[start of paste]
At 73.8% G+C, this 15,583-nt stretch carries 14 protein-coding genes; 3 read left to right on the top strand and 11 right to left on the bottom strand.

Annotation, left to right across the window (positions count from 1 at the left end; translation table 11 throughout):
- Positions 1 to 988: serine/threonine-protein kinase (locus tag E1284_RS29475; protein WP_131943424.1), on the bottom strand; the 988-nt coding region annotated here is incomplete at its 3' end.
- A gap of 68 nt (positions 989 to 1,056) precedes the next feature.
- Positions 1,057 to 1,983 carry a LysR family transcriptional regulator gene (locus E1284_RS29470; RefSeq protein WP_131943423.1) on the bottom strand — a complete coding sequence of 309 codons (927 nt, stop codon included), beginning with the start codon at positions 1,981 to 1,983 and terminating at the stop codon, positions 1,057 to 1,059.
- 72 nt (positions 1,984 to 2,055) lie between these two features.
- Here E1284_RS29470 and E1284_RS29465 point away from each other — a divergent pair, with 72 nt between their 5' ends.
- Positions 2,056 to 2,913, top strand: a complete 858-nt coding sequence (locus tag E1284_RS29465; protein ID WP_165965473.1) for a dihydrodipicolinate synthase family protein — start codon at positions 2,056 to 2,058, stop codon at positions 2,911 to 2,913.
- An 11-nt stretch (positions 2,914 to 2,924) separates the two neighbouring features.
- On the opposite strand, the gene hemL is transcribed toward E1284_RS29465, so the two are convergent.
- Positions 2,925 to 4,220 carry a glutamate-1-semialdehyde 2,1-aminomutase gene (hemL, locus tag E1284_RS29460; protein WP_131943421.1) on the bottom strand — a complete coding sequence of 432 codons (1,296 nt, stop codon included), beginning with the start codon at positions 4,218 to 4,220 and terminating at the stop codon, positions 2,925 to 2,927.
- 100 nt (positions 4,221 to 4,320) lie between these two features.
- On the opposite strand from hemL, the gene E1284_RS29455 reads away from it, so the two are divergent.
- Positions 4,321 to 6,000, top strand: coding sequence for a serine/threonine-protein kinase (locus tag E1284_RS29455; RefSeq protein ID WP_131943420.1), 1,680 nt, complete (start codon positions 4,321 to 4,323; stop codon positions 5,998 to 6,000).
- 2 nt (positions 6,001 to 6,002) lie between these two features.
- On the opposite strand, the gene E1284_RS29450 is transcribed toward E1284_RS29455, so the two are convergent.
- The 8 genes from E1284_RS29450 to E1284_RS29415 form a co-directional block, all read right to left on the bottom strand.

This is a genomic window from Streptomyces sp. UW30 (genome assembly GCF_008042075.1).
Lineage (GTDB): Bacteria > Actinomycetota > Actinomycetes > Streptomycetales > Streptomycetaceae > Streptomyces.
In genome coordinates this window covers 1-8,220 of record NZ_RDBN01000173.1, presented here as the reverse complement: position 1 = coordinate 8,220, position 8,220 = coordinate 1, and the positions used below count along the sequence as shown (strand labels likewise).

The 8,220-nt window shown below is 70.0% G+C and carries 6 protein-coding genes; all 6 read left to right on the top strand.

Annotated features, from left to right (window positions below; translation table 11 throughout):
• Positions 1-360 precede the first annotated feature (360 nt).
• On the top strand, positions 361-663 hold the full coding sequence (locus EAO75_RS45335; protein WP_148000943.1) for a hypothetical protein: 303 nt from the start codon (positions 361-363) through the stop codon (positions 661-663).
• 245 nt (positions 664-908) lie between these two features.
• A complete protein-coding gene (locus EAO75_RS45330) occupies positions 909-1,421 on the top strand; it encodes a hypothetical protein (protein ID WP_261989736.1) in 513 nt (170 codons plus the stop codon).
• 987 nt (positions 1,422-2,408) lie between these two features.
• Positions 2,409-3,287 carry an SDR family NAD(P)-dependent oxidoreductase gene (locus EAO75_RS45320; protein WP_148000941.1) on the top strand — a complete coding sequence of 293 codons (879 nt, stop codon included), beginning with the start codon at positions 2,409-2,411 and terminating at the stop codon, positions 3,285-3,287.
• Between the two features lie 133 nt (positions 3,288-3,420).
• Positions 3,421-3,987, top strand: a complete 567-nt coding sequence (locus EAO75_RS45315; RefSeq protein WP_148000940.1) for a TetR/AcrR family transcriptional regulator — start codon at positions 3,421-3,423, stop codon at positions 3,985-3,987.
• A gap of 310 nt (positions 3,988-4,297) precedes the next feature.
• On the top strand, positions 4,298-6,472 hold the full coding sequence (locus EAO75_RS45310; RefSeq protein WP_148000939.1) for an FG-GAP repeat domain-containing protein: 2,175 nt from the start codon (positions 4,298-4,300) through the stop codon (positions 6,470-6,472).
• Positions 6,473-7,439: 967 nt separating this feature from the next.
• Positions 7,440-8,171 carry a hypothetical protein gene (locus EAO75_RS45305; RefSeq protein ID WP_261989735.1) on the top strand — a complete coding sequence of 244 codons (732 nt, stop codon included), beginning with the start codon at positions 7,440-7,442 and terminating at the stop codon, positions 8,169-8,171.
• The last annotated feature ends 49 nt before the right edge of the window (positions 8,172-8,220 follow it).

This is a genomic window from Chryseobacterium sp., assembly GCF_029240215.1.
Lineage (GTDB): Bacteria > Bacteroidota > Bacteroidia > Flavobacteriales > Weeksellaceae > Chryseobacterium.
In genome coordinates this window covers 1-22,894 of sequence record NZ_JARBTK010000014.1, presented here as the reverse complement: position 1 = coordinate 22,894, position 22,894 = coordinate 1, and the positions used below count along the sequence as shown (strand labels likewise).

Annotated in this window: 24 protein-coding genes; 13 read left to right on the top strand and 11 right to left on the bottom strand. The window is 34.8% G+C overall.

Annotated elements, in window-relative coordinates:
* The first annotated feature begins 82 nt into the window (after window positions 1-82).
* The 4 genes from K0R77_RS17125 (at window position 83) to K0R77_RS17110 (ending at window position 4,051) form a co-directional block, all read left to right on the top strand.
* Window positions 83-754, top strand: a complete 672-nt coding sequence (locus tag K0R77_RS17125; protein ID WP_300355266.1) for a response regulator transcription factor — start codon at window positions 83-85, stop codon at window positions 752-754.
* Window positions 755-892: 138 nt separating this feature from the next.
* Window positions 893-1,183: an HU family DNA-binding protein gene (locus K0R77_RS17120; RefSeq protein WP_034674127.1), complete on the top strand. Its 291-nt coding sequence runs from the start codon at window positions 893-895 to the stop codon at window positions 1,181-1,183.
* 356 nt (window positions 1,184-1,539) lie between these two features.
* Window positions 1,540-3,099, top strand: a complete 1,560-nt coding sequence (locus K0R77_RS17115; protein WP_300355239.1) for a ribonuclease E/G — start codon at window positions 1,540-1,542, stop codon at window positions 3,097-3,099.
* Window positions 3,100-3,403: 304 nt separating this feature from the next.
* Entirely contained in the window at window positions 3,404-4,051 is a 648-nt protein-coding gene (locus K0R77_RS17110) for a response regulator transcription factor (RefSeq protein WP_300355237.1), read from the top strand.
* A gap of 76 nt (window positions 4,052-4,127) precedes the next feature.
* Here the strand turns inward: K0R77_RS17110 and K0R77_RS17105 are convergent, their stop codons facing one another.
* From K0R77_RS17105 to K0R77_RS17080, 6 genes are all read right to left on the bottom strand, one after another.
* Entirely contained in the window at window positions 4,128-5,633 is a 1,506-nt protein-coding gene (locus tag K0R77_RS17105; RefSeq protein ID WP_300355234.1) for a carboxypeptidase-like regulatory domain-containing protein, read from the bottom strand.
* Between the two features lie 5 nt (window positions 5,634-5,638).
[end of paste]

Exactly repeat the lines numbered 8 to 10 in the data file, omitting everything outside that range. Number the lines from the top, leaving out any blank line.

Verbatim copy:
- Positions 2,056 to 2,913, top strand: a complete 858-nt coding sequence (locus tag E1284_RS29465; protein ID WP_165965473.1) for a dihydrodipicolinate synthase family protein — start codon at positions 2,056 to 2,058, stop codon at positions 2,911 to 2,913.
- An 11-nt stretch (positions 2,914 to 2,924) separates the two neighbouring features.
- On the opposite strand, the gene hemL is transcribed toward E1284_RS29465, so the two are convergent.